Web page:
(RxWiki News) There’s a common notion that cigars may be safer to smoke than cigarettes because they are often not inhaled. New evidence, however, suggests that cigar smoking may pose some serious health threats.
A new study found that cigar smoking carried many of the same health risks as cigarettes. The habit was tied to lung cancer, pancreatic cancer, heart disease and other potentially fatal conditions.
The American Cancer Society notes that many people view cigar smoking as more sophisticated and less dangerous than cigarette smoking. This perception may have contributed to the doubling of cigar use over the past 10 years.
Cindy M. Chang, PhD, an epidemiologist at the US Food and Drug Administration’s Center for Tobacco Products in Washington, DC, led this study.
“We have observed that some risks associated with cigar smoking can be as high or higher than those associated with cigarette smoking, especially at the highest doses and levels of inhalation for cigar smoking,” Dr. Chang and team wrote. “However, even when no inhalation of cigar smoke is reported, risks of death from cancers of the upper aerodigestive tract (oral cavity, larynx, esophagus) are still highly elevated.”
Dr. Chang and team reviewed a total of 22 studies on cigar smoking and its effects on health. These studies focused primarily on white men in North America and Europe who smoked cigars in the 1960s or earlier.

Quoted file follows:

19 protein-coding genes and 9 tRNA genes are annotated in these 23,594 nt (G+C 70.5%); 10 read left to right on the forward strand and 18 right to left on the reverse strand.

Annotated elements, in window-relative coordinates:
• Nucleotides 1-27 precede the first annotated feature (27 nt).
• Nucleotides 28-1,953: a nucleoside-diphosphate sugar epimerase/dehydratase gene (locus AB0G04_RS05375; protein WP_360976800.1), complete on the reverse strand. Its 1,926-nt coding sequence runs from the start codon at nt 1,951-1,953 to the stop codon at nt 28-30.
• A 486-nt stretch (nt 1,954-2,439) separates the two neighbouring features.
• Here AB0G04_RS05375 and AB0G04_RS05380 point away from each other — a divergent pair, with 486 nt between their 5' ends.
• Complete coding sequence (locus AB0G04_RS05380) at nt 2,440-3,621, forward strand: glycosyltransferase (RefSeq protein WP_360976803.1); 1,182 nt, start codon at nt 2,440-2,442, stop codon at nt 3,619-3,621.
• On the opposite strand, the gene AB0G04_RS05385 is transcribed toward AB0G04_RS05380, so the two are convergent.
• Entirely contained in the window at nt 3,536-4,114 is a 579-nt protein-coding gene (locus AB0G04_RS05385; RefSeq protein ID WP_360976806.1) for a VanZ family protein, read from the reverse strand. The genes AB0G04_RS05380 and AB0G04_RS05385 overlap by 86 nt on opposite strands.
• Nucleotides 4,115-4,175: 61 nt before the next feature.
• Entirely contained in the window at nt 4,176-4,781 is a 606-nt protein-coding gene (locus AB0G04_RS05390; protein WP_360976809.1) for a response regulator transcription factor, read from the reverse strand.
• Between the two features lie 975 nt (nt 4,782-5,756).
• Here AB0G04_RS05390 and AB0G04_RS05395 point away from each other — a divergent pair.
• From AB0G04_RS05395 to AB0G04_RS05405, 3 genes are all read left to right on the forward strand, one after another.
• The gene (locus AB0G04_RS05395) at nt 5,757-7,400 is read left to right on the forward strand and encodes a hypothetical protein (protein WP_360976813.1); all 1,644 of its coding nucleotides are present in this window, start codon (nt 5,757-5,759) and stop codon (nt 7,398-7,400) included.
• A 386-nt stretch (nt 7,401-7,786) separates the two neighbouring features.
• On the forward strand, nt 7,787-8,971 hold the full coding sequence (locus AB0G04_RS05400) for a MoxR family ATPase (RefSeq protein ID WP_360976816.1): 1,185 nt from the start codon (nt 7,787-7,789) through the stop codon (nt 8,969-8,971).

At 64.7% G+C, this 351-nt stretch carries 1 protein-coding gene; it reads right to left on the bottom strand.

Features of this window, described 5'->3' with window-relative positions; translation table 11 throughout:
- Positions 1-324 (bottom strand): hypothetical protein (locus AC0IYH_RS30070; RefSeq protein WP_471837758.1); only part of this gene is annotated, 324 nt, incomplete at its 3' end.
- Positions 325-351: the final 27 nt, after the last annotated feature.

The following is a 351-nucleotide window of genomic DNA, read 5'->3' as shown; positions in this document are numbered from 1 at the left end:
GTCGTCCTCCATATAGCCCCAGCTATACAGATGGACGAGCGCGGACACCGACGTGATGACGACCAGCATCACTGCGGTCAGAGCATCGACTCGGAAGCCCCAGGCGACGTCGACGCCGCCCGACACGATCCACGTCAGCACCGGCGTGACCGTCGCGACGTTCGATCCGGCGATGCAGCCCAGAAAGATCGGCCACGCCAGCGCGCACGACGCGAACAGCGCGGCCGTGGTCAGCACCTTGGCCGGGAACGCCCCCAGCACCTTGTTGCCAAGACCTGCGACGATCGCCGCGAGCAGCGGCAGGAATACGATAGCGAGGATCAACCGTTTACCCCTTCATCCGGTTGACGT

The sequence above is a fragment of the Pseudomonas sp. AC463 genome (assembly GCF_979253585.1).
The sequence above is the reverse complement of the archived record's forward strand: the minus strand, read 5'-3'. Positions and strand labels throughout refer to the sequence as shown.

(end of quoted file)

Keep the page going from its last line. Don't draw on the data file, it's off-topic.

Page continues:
Those who were exclusive cigar smokers with no history of cigarette or pipe smoking were more likely than nonsmokers to have oral cancer, esophageal cancer, pancreatic cancer, laryngeal cancer, lung cancer, heart disease, and aortic aneurysm (a weakening of a large blood vessel), Dr. Chang and colleagues found.
If the cigar smokers had previously smoked cigarettes, their risk of health problems grew, Dr. Chang and team found. This group had much higher chances of getting lung cancer and chronic obstructive pulmonary disease (COPD) than cigar smokers who had not smoked cigarettes.
Cigar use in the US climbed from 6.2 billion cigars in 2000 to more than 13.7 billion in 2011, Dr. Chang and team noted. Over the same period, cigarette smoking dropped by about a third.
Sixteen percent of young adults ages 18 to 24 said they had smoked cigars at least one day in the past 30 days in 2009-2010. More than 12 percent of high school students said they had smoked cigars or cigarillos at least one day in the past 30 days.
This study was published April 23 in the journal BMC Public Health. Dr. Chang and team disclosed no funding sources or conflicts of interest.